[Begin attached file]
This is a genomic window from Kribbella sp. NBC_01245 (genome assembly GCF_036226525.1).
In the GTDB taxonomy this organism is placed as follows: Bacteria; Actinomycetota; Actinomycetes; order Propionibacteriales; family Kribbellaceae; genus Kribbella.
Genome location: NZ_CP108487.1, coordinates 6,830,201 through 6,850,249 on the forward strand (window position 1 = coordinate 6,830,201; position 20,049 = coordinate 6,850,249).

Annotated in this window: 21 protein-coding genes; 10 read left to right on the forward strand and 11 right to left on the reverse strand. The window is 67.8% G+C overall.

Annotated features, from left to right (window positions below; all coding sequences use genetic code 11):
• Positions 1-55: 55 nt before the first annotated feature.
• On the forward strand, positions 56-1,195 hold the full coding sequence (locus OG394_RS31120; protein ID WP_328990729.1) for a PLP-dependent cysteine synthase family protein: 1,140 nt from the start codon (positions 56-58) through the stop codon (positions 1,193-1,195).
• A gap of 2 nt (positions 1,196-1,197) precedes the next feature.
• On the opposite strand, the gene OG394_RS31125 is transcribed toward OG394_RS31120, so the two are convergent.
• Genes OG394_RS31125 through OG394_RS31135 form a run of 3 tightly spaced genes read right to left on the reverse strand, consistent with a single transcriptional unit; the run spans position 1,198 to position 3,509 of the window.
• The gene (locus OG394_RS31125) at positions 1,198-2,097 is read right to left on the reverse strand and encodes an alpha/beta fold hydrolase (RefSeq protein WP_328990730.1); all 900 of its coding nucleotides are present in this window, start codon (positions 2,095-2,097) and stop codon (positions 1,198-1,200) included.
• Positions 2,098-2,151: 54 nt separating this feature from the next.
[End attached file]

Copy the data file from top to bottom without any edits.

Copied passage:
This is a genomic window from Kribbella sp. NBC_01245 (genome assembly GCF_036226525.1).
In the GTDB taxonomy this organism is placed as follows: Bacteria; Actinomycetota; Actinomycetes; order Propionibacteriales; family Kribbellaceae; genus Kribbella.
Genome location: NZ_CP108487.1, coordinates 6,830,201 through 6,850,249 on the forward strand (window position 1 = coordinate 6,830,201; position 20,049 = coordinate 6,850,249).

Annotated in this window: 21 protein-coding genes; 10 read left to right on the forward strand and 11 right to left on the reverse strand. The window is 67.8% G+C overall.

Annotated features, from left to right (window positions below; all coding sequences use genetic code 11):
• Positions 1-55: 55 nt before the first annotated feature.
• On the forward strand, positions 56-1,195 hold the full coding sequence (locus OG394_RS31120; protein ID WP_328990729.1) for a PLP-dependent cysteine synthase family protein: 1,140 nt from the start codon (positions 56-58) through the stop codon (positions 1,193-1,195).
• A gap of 2 nt (positions 1,196-1,197) precedes the next feature.
• On the opposite strand, the gene OG394_RS31125 is transcribed toward OG394_RS31120, so the two are convergent.
• Genes OG394_RS31125 through OG394_RS31135 form a run of 3 tightly spaced genes read right to left on the reverse strand, consistent with a single transcriptional unit; the run spans position 1,198 to position 3,509 of the window.
• The gene (locus OG394_RS31125) at positions 1,198-2,097 is read right to left on the reverse strand and encodes an alpha/beta fold hydrolase (RefSeq protein WP_328990730.1); all 900 of its coding nucleotides are present in this window, start codon (positions 2,095-2,097) and stop codon (positions 1,198-1,200) included.
• Positions 2,098-2,151: 54 nt separating this feature from the next.